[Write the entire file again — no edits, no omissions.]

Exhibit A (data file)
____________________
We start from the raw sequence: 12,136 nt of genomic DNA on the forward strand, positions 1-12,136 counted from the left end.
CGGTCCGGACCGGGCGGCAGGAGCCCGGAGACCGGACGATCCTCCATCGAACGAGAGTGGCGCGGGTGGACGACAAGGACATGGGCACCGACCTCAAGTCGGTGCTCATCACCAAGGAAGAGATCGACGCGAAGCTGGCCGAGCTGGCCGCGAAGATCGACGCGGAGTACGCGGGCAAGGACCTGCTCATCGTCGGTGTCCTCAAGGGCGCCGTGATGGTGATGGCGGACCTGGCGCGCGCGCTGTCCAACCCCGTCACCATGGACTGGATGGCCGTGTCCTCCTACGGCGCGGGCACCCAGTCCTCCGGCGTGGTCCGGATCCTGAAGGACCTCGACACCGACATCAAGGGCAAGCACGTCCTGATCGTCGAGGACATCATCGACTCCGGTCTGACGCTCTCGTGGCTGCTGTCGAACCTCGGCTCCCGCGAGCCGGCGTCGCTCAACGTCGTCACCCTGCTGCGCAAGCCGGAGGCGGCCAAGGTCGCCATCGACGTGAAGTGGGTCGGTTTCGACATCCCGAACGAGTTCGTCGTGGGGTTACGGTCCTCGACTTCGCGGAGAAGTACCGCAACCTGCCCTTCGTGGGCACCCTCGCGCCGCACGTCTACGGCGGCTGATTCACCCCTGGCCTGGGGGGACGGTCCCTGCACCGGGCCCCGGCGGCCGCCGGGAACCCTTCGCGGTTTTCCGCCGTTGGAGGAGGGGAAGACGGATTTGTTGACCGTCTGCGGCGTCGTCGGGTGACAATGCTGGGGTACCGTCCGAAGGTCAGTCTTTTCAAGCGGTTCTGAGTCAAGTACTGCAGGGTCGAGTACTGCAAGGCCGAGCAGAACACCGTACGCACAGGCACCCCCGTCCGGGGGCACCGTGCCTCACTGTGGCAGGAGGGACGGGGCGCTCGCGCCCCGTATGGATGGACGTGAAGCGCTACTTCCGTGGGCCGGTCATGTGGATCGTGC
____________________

We start from the raw sequence: 12,136 nt of genomic DNA on the forward strand, positions 1-12,136 counted from the left end.
CGGTCCGGACCGGGCGGCAGGAGCCCGGAGACCGGACGATCCTCCATCGAACGAGAGTGGCGCGGGTGGACGACAAGGACATGGGCACCGACCTCAAGTCGGTGCTCATCACCAAGGAAGAGATCGACGCGAAGCTGGCCGAGCTGGCCGCGAAGATCGACGCGGAGTACGCGGGCAAGGACCTGCTCATCGTCGGTGTCCTCAAGGGCGCCGTGATGGTGATGGCGGACCTGGCGCGCGCGCTGTCCAACCCCGTCACCATGGACTGGATGGCCGTGTCCTCCTACGGCGCGGGCACCCAGTCCTCCGGCGTGGTCCGGATCCTGAAGGACCTCGACACCGACATCAAGGGCAAGCACGTCCTGATCGTCGAGGACATCATCGACTCCGGTCTGACGCTCTCGTGGCTGCTGTCGAACCTCGGCTCCCGCGAGCCGGCGTCGCTCAACGTCGTCACCCTGCTGCGCAAGCCGGAGGCGGCCAAGGTCGCCATCGACGTGAAGTGGGTCGGTTTCGACATCCCGAACGAGTTCGTCGTGGGGTTACGGTCCTCGACTTCGCGGAGAAGTACCGCAACCTGCCCTTCGTGGGCACCCTCGCGCCGCACGTCTACGGCGGCTGATTCACCCCTGGCCTGGGGGGACGGTCCCTGCACCGGGCCCCGGCGGCCGCCGGGAACCCTTCGCGGTTTTCCGCCGTTGGAGGAGGGGAAGACGGATTTGTTGACCGTCTGCGGCGTCGTCGGGTGACAATGCTGGGGTACCGTCCGAAGGTCAGTCTTTTCAAGCGGTTCTGAGTCAAGTACTGCAGGGTCGAGTACTGCAAGGCCGAGCAGAACACCGTACGCACAGGCACCCCCGTCCGGGGGCACCGTGCCTCACTGTGGCAGGAGGGACGGGGCGCTCGCGCCCCGTATGGATGGACGTGAAGCGCTACTTCCGTGGGCCGGTCATGTGGATCGTGC